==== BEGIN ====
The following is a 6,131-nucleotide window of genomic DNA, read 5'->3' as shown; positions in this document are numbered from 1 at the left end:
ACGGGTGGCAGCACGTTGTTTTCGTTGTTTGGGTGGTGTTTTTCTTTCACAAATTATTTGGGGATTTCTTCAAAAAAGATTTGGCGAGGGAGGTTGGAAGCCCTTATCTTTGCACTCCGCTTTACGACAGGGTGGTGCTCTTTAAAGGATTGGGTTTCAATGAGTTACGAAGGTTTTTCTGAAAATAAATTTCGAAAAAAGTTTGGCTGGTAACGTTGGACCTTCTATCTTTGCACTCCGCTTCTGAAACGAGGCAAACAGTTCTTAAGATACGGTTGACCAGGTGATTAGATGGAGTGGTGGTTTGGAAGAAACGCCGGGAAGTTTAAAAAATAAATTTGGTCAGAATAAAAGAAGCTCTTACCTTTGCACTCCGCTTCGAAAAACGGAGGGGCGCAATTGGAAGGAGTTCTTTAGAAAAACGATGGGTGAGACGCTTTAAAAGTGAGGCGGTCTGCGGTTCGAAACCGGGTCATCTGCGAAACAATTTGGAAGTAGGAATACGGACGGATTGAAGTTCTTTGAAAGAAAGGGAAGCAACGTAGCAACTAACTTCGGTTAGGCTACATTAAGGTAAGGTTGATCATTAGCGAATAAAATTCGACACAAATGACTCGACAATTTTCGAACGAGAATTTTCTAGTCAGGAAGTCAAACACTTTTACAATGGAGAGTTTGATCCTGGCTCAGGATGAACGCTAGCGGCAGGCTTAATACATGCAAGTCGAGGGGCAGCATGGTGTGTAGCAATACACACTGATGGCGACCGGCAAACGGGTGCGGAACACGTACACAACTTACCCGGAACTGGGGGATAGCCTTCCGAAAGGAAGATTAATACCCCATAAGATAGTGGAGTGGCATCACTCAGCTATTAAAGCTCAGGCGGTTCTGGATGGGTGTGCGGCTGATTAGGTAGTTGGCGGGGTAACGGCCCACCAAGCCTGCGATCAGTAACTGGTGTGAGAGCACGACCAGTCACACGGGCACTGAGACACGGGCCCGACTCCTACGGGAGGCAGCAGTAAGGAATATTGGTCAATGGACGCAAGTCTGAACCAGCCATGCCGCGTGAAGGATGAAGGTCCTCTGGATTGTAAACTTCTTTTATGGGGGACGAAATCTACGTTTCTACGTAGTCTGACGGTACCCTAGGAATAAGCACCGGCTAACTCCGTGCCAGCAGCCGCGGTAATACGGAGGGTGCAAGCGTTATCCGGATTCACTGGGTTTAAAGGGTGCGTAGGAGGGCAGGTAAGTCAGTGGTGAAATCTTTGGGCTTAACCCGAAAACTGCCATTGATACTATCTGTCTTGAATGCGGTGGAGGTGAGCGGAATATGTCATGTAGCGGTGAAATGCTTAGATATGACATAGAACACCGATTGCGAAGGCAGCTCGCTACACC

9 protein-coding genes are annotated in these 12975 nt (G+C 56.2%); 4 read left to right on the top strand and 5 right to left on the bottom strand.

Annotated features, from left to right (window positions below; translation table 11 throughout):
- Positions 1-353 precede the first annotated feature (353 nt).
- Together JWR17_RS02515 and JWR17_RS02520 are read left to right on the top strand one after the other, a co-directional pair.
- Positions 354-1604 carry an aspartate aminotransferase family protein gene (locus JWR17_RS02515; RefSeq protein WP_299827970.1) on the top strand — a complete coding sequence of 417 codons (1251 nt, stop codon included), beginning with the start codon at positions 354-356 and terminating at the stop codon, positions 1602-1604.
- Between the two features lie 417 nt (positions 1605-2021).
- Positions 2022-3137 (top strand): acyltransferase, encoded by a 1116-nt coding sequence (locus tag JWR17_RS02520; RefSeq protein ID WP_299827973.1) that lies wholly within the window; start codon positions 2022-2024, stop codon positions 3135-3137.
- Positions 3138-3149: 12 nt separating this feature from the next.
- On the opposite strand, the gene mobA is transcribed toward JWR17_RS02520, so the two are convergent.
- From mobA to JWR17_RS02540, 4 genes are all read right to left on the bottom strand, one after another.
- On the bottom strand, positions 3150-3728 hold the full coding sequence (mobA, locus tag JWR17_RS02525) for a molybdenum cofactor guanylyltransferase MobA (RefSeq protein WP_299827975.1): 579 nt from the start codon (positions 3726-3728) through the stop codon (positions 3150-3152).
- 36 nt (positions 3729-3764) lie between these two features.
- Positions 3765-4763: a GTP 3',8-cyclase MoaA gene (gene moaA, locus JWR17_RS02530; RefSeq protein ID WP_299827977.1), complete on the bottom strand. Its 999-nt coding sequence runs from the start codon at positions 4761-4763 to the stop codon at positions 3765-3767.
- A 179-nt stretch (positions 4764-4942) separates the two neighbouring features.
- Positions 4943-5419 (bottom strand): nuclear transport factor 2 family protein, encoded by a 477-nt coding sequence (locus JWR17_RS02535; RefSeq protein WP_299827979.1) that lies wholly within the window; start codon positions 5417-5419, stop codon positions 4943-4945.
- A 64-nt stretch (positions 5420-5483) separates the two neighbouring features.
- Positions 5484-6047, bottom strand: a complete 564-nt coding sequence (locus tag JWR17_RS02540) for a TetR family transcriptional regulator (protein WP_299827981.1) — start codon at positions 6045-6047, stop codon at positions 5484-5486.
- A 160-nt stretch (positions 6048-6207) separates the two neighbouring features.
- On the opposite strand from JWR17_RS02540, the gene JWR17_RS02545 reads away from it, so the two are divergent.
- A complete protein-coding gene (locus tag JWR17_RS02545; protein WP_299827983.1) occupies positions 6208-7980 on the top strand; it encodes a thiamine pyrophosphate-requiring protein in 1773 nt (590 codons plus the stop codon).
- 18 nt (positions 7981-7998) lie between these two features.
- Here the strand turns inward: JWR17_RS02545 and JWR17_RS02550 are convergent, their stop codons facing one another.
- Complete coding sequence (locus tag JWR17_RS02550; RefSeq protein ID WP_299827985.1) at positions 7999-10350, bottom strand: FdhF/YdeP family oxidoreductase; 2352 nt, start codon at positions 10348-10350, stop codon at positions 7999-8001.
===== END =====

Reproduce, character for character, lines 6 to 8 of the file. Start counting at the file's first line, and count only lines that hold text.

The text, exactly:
- Together JWR17_RS02515 and JWR17_RS02520 are read left to right on the top strand one after the other, a co-directional pair.
- Positions 354-1604 carry an aspartate aminotransferase family protein gene (locus JWR17_RS02515; RefSeq protein WP_299827970.1) on the top strand — a complete coding sequence of 417 codons (1251 nt, stop codon included), beginning with the start codon at positions 354-356 and terminating at the stop codon, positions 1602-1604.
- Between the two features lie 417 nt (positions 1605-2021).